DESCRIPTION OF THE DRAWINGS

FIG. 1 is a perspective front view of a collapsible wire rack embodiment of my invention having a separate locking plastic base;

FIG. 2 is an open plan view of the wire rack of FIG. 1 with the side panels folded into an expanded position;

FIG. 3a is an expanded side view of the foot of the collapsible wire rack of FIG. 1. This figure details the cooperation between the wire rack and the plastic base;

FIG. 3b is an expanded partial bottom view of the foot of the collapsible wire rack of FIG. 3a. This FIG. 3b shows the foot of the wire rack in open and engaged positions in respect to the plastic base;

FIG. 4 is a perspective view of a non-collapsible wire rack similar to the wire rack of FIG. 1. This non-collapsible wire rack has a wrapped around sheet metal base;

FIG. 5 is a side view of the non-collapsible wire rack of FIG. 4;

and FIGS. 6A, 6B and 6C are a series of views of differing side panels of alternate wire racks incorporating my invention.

The invention of this application relates to an improved wire rack for use in loading for example plastic grocery bags having integral handle loops at the top thereof. As shown in FIGS. 1 and 2 the rack 20 includes two identical sides 21, 22, a back 23 and a base 24. The two sides 21, 22 are connected to the back 23 for rotational movement in respect thereto. The base 24 is removably connected to the two sides 21, 22 of the wire rack 20 in a manner to be later described.

Each side 21, 22 of the wire rack 20 is formed out of two pieces 30, 31 of bent quarter inch diameter wire 32 respectively.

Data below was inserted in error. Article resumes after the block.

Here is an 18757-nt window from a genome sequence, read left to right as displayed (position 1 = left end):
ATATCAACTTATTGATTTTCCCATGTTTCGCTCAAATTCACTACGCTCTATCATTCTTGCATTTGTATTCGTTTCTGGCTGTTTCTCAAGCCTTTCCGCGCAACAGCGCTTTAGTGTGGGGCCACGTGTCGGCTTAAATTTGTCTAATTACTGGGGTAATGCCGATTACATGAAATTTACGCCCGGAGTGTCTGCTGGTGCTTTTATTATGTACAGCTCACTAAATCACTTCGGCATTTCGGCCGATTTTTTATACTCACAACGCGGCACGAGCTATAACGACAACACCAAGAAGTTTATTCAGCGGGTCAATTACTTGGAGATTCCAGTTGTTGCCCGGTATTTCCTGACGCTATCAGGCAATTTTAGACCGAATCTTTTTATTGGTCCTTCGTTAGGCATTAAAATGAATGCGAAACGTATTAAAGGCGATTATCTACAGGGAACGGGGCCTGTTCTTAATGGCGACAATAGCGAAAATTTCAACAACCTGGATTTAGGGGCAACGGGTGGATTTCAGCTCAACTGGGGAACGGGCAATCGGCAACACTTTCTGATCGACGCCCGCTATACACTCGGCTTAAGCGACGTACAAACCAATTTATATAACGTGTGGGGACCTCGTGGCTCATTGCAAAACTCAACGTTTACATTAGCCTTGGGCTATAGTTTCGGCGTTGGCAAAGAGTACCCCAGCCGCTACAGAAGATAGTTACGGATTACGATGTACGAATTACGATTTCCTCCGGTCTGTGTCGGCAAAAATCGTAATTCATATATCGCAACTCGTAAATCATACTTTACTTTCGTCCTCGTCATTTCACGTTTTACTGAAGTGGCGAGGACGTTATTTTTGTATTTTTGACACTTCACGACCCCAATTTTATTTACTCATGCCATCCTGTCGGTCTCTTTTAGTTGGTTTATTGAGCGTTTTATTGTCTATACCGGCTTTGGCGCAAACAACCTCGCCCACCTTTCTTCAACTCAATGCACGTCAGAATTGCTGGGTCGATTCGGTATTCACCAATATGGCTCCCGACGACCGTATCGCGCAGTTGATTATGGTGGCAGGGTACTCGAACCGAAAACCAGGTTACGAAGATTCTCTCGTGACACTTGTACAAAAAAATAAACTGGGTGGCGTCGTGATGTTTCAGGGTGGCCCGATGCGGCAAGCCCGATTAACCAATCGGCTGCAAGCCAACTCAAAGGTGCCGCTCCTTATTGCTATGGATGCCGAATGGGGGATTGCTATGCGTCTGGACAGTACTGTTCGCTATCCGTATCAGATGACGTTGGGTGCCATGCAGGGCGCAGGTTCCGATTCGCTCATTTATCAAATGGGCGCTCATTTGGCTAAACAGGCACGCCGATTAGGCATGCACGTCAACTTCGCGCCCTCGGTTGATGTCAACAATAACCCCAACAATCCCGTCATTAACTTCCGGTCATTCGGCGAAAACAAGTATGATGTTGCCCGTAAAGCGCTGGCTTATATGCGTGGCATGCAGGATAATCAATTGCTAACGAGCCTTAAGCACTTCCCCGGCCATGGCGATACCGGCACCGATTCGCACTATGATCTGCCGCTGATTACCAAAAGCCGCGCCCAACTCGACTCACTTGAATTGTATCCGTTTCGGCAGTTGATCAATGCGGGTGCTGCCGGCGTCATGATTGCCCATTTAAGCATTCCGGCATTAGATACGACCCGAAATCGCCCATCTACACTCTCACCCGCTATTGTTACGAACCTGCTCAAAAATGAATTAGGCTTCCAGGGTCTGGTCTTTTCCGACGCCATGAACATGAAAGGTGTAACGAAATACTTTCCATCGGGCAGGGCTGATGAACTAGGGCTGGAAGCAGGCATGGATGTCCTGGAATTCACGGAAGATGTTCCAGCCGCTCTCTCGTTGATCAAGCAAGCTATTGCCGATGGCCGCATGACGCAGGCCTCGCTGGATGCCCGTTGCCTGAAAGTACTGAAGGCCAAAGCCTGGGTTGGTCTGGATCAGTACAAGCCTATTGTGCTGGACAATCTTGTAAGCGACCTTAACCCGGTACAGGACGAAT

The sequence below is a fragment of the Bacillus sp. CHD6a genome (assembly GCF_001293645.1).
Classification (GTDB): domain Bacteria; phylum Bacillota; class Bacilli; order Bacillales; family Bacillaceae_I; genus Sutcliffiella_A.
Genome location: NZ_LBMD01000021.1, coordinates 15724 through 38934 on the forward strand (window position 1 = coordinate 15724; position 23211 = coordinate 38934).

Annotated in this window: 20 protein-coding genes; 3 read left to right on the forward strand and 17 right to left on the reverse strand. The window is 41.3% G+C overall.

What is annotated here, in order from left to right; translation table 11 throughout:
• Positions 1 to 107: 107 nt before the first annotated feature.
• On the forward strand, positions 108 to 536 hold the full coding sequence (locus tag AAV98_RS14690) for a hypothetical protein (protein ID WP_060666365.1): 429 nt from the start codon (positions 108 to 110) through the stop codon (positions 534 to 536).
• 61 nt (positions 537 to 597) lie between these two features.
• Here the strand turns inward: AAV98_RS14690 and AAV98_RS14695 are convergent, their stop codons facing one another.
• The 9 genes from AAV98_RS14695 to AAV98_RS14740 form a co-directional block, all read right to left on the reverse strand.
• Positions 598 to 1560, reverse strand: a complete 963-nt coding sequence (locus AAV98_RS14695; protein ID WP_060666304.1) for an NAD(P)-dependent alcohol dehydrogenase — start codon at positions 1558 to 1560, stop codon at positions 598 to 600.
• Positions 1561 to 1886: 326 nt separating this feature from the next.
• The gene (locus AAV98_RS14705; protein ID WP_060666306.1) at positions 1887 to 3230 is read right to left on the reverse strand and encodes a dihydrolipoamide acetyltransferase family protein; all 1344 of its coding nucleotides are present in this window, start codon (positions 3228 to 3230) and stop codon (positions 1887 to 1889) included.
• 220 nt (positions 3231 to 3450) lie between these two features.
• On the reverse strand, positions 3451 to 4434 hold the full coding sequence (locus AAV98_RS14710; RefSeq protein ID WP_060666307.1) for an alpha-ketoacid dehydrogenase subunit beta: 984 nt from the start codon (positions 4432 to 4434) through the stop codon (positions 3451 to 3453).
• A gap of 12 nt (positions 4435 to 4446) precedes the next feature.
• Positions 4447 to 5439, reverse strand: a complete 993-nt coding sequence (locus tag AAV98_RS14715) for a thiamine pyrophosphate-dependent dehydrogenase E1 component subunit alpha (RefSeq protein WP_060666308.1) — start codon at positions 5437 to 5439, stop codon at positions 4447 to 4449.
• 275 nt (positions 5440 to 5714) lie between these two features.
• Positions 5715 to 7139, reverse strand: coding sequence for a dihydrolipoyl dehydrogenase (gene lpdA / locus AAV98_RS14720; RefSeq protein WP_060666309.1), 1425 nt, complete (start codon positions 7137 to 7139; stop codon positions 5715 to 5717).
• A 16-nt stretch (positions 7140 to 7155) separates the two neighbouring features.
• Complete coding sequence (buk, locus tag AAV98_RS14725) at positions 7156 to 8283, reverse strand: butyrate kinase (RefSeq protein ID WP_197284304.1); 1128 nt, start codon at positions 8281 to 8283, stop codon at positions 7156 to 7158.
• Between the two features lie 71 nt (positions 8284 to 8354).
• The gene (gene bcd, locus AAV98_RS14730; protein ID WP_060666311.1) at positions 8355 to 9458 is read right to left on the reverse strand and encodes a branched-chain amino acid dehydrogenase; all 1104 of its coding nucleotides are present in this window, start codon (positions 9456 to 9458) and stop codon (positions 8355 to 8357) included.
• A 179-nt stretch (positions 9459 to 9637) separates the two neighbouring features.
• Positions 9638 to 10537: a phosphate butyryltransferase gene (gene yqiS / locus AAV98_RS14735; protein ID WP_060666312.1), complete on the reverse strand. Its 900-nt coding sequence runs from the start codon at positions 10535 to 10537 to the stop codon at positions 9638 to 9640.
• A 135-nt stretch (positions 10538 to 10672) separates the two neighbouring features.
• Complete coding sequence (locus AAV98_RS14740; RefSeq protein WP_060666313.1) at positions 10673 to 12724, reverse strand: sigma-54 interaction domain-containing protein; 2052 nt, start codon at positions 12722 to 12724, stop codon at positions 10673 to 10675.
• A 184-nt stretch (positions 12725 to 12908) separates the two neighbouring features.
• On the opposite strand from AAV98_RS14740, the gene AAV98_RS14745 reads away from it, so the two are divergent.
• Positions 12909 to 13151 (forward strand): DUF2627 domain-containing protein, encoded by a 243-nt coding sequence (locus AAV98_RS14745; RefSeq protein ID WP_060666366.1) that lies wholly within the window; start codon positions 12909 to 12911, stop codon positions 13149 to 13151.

One piece 30 of wire is a continuous length of wire bent into roughly a letter "g" shape having a horizontal foot member 33, a vertical intermediate member 34, a horizontal attachment member 35 and a support member 36. The vertical intermediate member 34 extends substantially 90 degrees off of the horizontal foot member 33 upwards to the horizontal attachment member 35. The support member 36 extends off of the outer end of the horizontal attachment member 35 to the vertical member 34. The support member 36 shown is angular. It could be any shape as long as it in combination with the other parts of the rack 20 pass the forces between the attachment means 35 to the foot 33 and vertical intermediate member 34. Examples of alternate shapes include curved, square or combination shapes The lower inner end 37 of the angular support member 36 is wrapped about the vertical intermediate member 34 at about the midpoint thereof so as to form substantially a right triangle made up of the top half of the vertical intermediate member 34, the horizontal attachment member 35 and the angular support member 36. The horizontal attachment member 35 includes an upright section 38 for use in holding the handles of the open bag held by the rack 20 as is known.